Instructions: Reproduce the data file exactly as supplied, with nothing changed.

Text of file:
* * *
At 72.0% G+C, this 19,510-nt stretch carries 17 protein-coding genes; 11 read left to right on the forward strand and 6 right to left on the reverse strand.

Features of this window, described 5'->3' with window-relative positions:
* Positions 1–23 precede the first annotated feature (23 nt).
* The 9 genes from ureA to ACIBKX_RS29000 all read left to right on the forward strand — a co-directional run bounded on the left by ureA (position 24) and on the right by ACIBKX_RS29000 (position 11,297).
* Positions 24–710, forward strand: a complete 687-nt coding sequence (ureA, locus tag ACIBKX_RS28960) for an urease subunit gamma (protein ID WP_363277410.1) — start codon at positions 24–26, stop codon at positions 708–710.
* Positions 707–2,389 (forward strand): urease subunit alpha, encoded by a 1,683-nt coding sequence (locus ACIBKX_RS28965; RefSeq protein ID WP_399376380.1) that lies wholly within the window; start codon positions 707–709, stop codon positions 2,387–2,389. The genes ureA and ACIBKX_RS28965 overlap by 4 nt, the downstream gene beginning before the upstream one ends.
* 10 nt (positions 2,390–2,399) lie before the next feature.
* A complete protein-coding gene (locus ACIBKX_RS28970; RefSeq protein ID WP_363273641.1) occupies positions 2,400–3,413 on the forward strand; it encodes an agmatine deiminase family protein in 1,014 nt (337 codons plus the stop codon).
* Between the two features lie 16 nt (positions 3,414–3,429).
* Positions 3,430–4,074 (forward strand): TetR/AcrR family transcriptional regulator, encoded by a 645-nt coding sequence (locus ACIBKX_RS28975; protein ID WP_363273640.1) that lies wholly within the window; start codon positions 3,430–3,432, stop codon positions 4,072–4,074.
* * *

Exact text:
At 72.0% G+C, this 19,510-nt stretch carries 17 protein-coding genes; 11 read left to right on the forward strand and 6 right to left on the reverse strand.

Features of this window, described 5'->3' with window-relative positions:
* Positions 1–23 precede the first annotated feature (23 nt).
* The 9 genes from ureA to ACIBKX_RS29000 all read left to right on the forward strand — a co-directional run bounded on the left by ureA (position 24) and on the right by ACIBKX_RS29000 (position 11,297).
* Positions 24–710, forward strand: a complete 687-nt coding sequence (ureA, locus tag ACIBKX_RS28960) for an urease subunit gamma (protein ID WP_363277410.1) — start codon at positions 24–26, stop codon at positions 708–710.
* Positions 707–2,389 (forward strand): urease subunit alpha, encoded by a 1,683-nt coding sequence (locus ACIBKX_RS28965; RefSeq protein ID WP_399376380.1) that lies wholly within the window; start codon positions 707–709, stop codon positions 2,387–2,389. The genes ureA and ACIBKX_RS28965 overlap by 4 nt, the downstream gene beginning before the upstream one ends.
* 10 nt (positions 2,390–2,399) lie before the next feature.
* A complete protein-coding gene (locus ACIBKX_RS28970; RefSeq protein ID WP_363273641.1) occupies positions 2,400–3,413 on the forward strand; it encodes an agmatine deiminase family protein in 1,014 nt (337 codons plus the stop codon).
* Between the two features lie 16 nt (positions 3,414–3,429).
* Positions 3,430–4,074 (forward strand): TetR/AcrR family transcriptional regulator, encoded by a 645-nt coding sequence (locus ACIBKX_RS28975; protein ID WP_363273640.1) that lies wholly within the window; start codon positions 3,430–3,432, stop codon positions 4,072–4,074.